Hillary Clinton campaign fundraising tool: auto-donate every time Trump tweets

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The Troll Trump campaign has a simple, ingenious mechanic: it lets you pledge a small donation every time Trump posts a new tweet, meaning that the more Trump loses his temper and posts enraged tweetstorms, the more he raises for his arch-rival. (via /.) Read the rest

Ecuadoran Embassy confirms it changed its wifi password to lock out Assange

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The Ecuadoran Embassy in London has confirmed Wikileaks' accusation that it terminated Julian Assange's access to its wifi network because it disapproved of Assange and Wikileaks' "intervention in the affairs of other states" by publishing material pertaining to the impending US election. Read the rest

Wikileaks: a "state party" has cut off Julian Assange's primary internet access

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Late yesterday, the @wikileaks account tweeted "Julian Assange's internet link has been intentionally severed by a state party. We have activated the appropriate contingency plans." Read the rest

"What if only ... voted?" fad briefly conquers Twitter

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After maps showing the likely electoral map if only men (or women) voted, Twitter went crazy with the remixes. What if only bears voted? What if only memes voted? If only people never gonna say goodbye? The whole thing went from funny to saturation point to old in record time, and is already over. Read the rest

Mesmerizing animations of Japanese joinery

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Japanese joinery is a kind of practical discipline of puzzle-boxes, in which precise, clever wooden interlocks are used to made secure joints without glue or nails. Read the rest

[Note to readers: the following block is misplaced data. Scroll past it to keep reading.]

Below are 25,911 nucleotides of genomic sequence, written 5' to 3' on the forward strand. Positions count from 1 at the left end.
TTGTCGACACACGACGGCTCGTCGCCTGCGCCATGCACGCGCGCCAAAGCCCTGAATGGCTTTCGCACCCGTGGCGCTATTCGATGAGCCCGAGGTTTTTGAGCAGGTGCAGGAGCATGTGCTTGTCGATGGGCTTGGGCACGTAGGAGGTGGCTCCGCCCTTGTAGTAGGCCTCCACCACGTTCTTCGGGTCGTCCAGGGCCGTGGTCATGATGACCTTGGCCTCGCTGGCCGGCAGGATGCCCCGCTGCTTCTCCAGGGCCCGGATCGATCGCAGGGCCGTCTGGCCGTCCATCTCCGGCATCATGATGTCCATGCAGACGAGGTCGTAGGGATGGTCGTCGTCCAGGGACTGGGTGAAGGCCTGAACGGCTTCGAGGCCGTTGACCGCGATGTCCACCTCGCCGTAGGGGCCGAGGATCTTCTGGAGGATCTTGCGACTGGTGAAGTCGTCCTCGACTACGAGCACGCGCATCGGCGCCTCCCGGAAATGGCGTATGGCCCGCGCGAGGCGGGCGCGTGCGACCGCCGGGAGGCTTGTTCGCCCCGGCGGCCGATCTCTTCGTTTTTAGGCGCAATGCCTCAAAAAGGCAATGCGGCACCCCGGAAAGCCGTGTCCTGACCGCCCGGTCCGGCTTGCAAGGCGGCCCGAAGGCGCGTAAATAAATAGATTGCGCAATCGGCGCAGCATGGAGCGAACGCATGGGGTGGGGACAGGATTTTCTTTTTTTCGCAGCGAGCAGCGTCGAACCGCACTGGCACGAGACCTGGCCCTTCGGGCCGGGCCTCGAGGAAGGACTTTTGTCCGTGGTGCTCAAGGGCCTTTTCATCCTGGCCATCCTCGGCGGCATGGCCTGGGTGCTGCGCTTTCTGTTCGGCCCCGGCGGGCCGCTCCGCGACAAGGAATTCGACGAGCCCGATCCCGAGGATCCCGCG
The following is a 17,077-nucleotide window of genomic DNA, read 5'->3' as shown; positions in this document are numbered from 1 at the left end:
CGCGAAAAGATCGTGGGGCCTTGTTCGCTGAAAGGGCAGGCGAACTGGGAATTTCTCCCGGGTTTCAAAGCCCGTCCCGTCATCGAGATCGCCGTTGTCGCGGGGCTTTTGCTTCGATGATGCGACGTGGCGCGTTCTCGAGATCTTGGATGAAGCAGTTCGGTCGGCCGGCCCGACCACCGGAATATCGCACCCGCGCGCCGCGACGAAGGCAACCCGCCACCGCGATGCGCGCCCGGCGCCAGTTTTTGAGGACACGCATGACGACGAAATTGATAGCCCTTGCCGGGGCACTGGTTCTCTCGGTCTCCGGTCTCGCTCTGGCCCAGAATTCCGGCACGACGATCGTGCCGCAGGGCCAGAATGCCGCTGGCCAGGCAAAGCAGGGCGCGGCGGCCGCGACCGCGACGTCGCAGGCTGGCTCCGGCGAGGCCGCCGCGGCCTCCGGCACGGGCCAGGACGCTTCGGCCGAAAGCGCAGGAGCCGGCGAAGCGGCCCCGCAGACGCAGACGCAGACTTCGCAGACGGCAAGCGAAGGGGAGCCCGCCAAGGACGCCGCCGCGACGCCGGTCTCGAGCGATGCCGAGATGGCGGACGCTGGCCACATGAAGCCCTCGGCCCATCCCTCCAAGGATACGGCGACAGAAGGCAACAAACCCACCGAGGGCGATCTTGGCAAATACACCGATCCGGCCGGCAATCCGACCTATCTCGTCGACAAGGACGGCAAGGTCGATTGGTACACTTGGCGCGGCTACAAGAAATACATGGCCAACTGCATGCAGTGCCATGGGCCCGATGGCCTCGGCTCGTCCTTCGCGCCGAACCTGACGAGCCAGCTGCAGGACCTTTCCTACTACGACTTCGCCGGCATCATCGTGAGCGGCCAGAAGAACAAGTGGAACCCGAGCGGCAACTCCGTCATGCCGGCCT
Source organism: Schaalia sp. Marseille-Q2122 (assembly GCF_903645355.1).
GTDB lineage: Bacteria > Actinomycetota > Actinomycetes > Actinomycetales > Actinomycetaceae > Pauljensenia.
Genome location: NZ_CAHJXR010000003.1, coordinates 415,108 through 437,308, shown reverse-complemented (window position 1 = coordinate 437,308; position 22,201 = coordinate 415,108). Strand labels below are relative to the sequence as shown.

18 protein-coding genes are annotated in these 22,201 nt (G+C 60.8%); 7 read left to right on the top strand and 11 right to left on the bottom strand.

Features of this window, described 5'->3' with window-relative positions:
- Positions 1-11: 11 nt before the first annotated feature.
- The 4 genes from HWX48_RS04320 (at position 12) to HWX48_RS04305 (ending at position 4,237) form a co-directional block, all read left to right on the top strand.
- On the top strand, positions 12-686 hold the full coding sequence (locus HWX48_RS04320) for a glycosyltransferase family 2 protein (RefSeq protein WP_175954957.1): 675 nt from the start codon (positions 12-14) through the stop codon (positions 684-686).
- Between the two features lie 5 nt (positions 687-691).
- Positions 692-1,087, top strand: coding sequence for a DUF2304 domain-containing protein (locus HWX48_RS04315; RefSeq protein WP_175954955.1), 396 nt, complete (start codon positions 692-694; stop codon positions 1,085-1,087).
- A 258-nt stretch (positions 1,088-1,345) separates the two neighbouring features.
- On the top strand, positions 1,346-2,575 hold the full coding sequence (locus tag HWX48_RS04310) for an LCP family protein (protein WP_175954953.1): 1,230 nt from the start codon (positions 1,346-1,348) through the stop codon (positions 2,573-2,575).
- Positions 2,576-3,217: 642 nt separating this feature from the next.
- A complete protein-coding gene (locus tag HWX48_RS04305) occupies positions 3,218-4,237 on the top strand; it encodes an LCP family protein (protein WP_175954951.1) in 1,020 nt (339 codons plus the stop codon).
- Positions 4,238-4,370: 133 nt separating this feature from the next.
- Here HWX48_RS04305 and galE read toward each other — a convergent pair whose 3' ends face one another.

Comic about the creation of Twitter

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In a brand new series for the Webby Awards where I'm editor-at-large, I commissioned the talented comic artist Andy Warner to illustrate the wild history of the Web, from inspiring eureka moments to crackpot ideas that changed the world to fantastic failures.

The first comic in the series is: "Twitter's First Chirps"!

And for more of Andy's work, I highly recommend his absolutely wonderful book just out this week, Brief Histories of Everyday Objects, the illustrated stories behind life’s most common and underappreciated items. Read the rest

In which an English technologist livetweets 11 hours of trying to make tea with a "smart" kettle

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Mark Rittman is a "BI, DW & Big Data specialist, Oracle ACE Director" who dabbles in home automation and smart appliances: he spent 11 hilarious hours locked in an epic struggle with a wifi-equipped smart kettle, trying to get it to heat water for a cup of tea, livetweeting the battle. Read the rest

Sassy Trump: “Tweety Trump”

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Peter Serafinowicz produces another disgraceful Donald Trump remix voicedub masterpiece.

Read the rest

Where the #trumpwon trend came from (not Russia)

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After the #trumpwon hashtag topped the Twitter trending charts -- something Trump gleefully noted, saying it proved he'd won the initial debate with Hillary Clinton -- @DustinGiebel's claim that the trend had originated in St Peterburg, Russia (along with an accompanying map, supposedly from Trendsmap) went viral, with more than 15,000 retweets. Read the rest

Your In America, an anti-racist Twitter account devoted to Muphry's Law

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Muphry's Law predicts that "if you write anything criticising editing or proofreading, there will be a fault in what you have written." Read the rest